Eddie Turner: Change in Me Review

Eddie Turner’s Change in Me is soul-packed vocals joined to funky, low-key blues, with the funk presenting not as treble-y, wrist-breaking guitar, but rather as sexy, even mysterious grooves that take the listener on a journey, but always returns them to where they started.

Singer/guitarist Turner came up through the Colorado-based Zephyr, the hard rock band founded by guitarist Tommy Bolin. Turner played on the band’s final album, with the group folding after the death of singer Candy Givens. He eventually wound up in Otis Taylor’s band (Taylor had also played bass for Zephyr), going solo in 2004, with Change in Me his fourth studio album.

Turner is probably best known for his guitar work, and while there’s plenty of pretty licks here, the guitar is present and recognizable on every track, but doesn’t dominate. Turner uses interesting sounds and beats that require taste and chops, but he’s rarely soloing for the sake of showing off his dexterity. So on the title track, Turner deploys an easy rhythm with wah guitar providing color, without making you feel you accidentally clicked on a 1970s action film. Turner also duets with Jessie Lee Thetford, his deep voice mingling with her lighter one, creating a lovely, soulful track that’s elevated by the guitar work, but not defined by it.

Turner’s a strong songwriter, but he also chooses some interesting covers. “My Friend” is a lesser-known Jimi Hendrix track, which Turner puts through a jazz filter, slowing up the tempo, so Hendrix’s surreal lyrics (“I just got out of a Scandinavian jail / And I’m on my way straight home to you”) pop. And while the guitar work tips its hat to Hendrix, it’s not a direct lift. Turner’s voice, singing and musical, comes through.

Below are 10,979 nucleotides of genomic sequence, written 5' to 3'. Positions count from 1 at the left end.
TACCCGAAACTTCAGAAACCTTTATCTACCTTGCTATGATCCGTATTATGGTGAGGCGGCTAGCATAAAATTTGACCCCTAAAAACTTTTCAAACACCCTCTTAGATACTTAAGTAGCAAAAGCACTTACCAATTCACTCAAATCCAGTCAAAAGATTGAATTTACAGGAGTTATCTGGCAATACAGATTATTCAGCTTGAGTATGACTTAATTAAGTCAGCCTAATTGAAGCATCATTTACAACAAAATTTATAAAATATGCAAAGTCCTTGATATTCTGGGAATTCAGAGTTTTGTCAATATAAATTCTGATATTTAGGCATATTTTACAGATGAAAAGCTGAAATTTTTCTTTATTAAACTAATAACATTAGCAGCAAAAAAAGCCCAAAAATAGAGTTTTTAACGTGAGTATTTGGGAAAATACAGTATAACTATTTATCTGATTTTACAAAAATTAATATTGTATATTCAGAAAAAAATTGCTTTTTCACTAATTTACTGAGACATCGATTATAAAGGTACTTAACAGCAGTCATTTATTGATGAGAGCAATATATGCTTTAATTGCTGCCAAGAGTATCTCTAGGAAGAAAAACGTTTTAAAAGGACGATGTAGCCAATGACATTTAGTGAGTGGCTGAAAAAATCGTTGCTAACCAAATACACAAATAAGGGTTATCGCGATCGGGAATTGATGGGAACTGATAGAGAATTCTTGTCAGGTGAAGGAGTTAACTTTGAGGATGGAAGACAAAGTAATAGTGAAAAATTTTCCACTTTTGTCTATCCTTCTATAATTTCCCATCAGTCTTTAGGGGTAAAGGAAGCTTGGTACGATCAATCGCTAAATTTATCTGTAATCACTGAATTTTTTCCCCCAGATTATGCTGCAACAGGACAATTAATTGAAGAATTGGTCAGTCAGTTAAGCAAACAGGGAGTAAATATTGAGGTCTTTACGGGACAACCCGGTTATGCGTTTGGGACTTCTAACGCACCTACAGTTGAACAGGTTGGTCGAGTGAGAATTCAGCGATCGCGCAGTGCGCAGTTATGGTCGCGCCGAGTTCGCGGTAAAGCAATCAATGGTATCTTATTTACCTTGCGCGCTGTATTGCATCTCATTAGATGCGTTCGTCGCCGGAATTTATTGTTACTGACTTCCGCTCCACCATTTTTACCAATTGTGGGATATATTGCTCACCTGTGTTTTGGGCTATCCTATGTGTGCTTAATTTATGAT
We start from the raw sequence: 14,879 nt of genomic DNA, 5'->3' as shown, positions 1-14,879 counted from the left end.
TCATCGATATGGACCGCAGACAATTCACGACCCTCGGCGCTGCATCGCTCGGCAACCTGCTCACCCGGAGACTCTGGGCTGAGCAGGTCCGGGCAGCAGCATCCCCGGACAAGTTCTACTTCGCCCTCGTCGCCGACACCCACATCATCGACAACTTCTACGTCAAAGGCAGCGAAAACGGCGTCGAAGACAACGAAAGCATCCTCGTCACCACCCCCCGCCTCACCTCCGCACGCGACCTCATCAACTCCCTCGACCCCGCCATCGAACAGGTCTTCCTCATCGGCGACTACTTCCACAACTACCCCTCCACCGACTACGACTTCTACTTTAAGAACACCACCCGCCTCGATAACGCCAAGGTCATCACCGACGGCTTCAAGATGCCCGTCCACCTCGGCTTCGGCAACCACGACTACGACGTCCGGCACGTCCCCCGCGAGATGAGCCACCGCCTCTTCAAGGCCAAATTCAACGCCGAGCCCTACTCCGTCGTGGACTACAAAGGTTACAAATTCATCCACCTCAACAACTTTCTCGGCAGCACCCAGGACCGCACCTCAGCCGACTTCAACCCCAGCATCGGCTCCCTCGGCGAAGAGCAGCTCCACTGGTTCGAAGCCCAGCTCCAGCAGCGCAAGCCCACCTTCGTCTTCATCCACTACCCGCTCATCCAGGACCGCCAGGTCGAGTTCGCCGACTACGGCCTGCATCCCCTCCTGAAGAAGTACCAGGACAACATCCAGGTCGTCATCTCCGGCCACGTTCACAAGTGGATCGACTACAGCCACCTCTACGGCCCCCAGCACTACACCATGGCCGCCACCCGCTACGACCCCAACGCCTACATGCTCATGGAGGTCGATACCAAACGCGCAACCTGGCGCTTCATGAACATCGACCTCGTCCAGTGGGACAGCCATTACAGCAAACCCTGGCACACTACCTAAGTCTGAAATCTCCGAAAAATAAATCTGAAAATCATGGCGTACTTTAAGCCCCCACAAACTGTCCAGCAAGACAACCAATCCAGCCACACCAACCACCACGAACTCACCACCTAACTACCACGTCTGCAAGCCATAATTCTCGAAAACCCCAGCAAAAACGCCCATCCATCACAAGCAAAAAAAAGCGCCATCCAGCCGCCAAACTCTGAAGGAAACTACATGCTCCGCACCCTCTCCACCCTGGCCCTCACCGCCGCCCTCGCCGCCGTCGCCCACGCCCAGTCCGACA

You can say the same thing for his cover of the Velvet Underground’s “I’m Waiting for the Man,” here mixed together with Taj Mahal’s “She Caught the Katy.” The Velvet Underground original captures the nervous energy of waiting for your drugs to arrive, recreating the energy of an extended fidget session. Turner’s version is slow and trippy, almost like what one expects to happen after the man arrives with his goods.

Turner closes the album with the blues classic, “Hoochie Koochie Man,” the album’s most rocking moment. Turner keeps the vocals cool, as he does throughout the album, never giving into passion, but instead channeling the energy into intensity. It’s the perfect way to end an album that’s lots of fun, but isn’t particularly heavy. Turner understands the hottest tracks are often the ones that burn the slowest.

The Review: 8/10

Can’t Miss Tracks

– Change in Me
– I’m Waiting For The Man/She Caught The Katy
– Standing On The Front Line
– Hoochie Koochie Man

The Big Hit

– Hoochie Koochie Man

Buy the album: Amazon | Amazon UK

Steven Ovadia

Steven Ovadia interviews blues artists about their songwriting process for Working Mojo.

Leave a Reply

Your email address will not be published.

Bulk Email Sender